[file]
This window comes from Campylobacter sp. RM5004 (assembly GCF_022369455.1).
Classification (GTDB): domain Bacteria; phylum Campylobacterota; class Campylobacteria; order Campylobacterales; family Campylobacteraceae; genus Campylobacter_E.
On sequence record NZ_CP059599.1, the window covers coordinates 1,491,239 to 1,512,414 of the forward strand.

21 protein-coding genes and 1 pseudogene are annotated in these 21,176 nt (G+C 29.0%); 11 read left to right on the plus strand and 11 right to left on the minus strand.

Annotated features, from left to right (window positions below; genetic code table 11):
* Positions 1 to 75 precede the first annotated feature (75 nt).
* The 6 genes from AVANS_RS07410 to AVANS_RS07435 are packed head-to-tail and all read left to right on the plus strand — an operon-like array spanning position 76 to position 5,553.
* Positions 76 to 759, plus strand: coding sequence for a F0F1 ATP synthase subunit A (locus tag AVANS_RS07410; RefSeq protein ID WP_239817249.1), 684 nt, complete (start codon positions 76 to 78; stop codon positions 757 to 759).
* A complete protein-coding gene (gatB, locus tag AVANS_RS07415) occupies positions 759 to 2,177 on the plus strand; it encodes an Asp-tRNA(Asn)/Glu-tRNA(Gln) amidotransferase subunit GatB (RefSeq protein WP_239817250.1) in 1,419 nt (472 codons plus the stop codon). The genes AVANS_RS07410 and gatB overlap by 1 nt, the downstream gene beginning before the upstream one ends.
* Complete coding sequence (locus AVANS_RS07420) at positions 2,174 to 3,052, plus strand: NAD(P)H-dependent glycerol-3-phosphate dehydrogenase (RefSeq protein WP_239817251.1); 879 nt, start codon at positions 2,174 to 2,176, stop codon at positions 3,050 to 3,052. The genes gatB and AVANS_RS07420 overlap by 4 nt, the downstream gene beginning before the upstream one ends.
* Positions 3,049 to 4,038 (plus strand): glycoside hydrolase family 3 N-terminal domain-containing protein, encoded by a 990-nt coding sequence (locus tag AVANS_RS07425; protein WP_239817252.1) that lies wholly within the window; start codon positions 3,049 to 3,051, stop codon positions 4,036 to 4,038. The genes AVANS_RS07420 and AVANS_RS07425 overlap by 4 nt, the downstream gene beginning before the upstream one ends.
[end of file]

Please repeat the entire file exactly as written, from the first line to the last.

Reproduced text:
This window comes from Campylobacter sp. RM5004 (assembly GCF_022369455.1).
Classification (GTDB): domain Bacteria; phylum Campylobacterota; class Campylobacteria; order Campylobacterales; family Campylobacteraceae; genus Campylobacter_E.
On sequence record NZ_CP059599.1, the window covers coordinates 1,491,239 to 1,512,414 of the forward strand.

21 protein-coding genes and 1 pseudogene are annotated in these 21,176 nt (G+C 29.0%); 11 read left to right on the plus strand and 11 right to left on the minus strand.

Annotated features, from left to right (window positions below; genetic code table 11):
* Positions 1 to 75 precede the first annotated feature (75 nt).
* The 6 genes from AVANS_RS07410 to AVANS_RS07435 are packed head-to-tail and all read left to right on the plus strand — an operon-like array spanning position 76 to position 5,553.
* Positions 76 to 759, plus strand: coding sequence for a F0F1 ATP synthase subunit A (locus tag AVANS_RS07410; RefSeq protein ID WP_239817249.1), 684 nt, complete (start codon positions 76 to 78; stop codon positions 757 to 759).
* A complete protein-coding gene (gatB, locus tag AVANS_RS07415) occupies positions 759 to 2,177 on the plus strand; it encodes an Asp-tRNA(Asn)/Glu-tRNA(Gln) amidotransferase subunit GatB (RefSeq protein WP_239817250.1) in 1,419 nt (472 codons plus the stop codon). The genes AVANS_RS07410 and gatB overlap by 1 nt, the downstream gene beginning before the upstream one ends.
* Complete coding sequence (locus AVANS_RS07420) at positions 2,174 to 3,052, plus strand: NAD(P)H-dependent glycerol-3-phosphate dehydrogenase (RefSeq protein WP_239817251.1); 879 nt, start codon at positions 2,174 to 2,176, stop codon at positions 3,050 to 3,052. The genes gatB and AVANS_RS07420 overlap by 4 nt, the downstream gene beginning before the upstream one ends.
* Positions 3,049 to 4,038 (plus strand): glycoside hydrolase family 3 N-terminal domain-containing protein, encoded by a 990-nt coding sequence (locus tag AVANS_RS07425; protein WP_239817252.1) that lies wholly within the window; start codon positions 3,049 to 3,051, stop codon positions 4,036 to 4,038. The genes AVANS_RS07420 and AVANS_RS07425 overlap by 4 nt, the downstream gene beginning before the upstream one ends.